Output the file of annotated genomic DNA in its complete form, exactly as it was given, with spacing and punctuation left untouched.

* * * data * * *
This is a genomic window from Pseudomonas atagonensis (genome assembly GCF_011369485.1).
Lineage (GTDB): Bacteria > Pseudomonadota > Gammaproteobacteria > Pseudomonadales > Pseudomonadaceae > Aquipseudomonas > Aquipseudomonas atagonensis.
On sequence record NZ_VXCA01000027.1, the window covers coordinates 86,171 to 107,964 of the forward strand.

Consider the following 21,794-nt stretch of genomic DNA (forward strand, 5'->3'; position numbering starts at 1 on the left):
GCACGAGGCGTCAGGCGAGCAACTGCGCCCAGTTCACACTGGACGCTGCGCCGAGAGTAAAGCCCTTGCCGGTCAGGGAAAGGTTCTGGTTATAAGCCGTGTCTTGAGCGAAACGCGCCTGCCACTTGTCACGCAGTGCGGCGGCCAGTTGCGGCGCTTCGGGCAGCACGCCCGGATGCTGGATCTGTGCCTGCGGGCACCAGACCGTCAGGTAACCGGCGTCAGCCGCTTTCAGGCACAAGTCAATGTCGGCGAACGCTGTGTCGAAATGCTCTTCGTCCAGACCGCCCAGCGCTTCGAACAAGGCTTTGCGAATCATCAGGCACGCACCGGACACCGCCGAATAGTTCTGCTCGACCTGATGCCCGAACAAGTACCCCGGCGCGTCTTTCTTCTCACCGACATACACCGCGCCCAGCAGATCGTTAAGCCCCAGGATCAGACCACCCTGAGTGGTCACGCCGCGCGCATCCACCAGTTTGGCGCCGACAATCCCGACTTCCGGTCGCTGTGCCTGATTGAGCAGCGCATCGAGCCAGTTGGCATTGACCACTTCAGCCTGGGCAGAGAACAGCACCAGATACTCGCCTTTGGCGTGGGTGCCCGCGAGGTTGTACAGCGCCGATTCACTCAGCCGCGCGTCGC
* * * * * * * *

This is a genomic window from Pseudomonas atagonensis (genome assembly GCF_011369485.1).
Lineage (GTDB): Bacteria > Pseudomonadota > Gammaproteobacteria > Pseudomonadales > Pseudomonadaceae > Aquipseudomonas > Aquipseudomonas atagonensis.
On sequence record NZ_VXCA01000027.1, the window covers coordinates 86,171 to 107,964 of the forward strand.

Consider the following 21,794-nt stretch of genomic DNA (forward strand, 5'->3'; position numbering starts at 1 on the left):
GCACGAGGCGTCAGGCGAGCAACTGCGCCCAGTTCACACTGGACGCTGCGCCGAGAGTAAAGCCCTTGCCGGTCAGGGAAAGGTTCTGGTTATAAGCCGTGTCTTGAGCGAAACGCGCCTGCCACTTGTCACGCAGTGCGGCGGCCAGTTGCGGCGCTTCGGGCAGCACGCCCGGATGCTGGATCTGTGCCTGCGGGCACCAGACCGTCAGGTAACCGGCGTCAGCCGCTTTCAGGCACAAGTCAATGTCGGCGAACGCTGTGTCGAAATGCTCTTCGTCCAGACCGCCCAGCGCTTCGAACAAGGCTTTGCGAATCATCAGGCACGCACCGGACACCGCCGAATAGTTCTGCTCGACCTGATGCCCGAACAAGTACCCCGGCGCGTCTTTCTTCTCACCGACATACACCGCGCCCAGCAGATCGTTAAGCCCCAGGATCAGACCACCCTGAGTGGTCACGCCGCGCGCATCCACCAGTTTGGCGCCGACAATCCCGACTTCCGGTCGCTGTGCCTGATTGAGCAGCGCATCGAGCCAGTTGGCATTGACCACTTCAGCCTGGGCAGAGAACAGCACCAGATACTCGCCTTTGGCGTGGGTGCCCGCGAGGTTGTACAGCGCCGATTCACTCAGCCGCGCGTCGC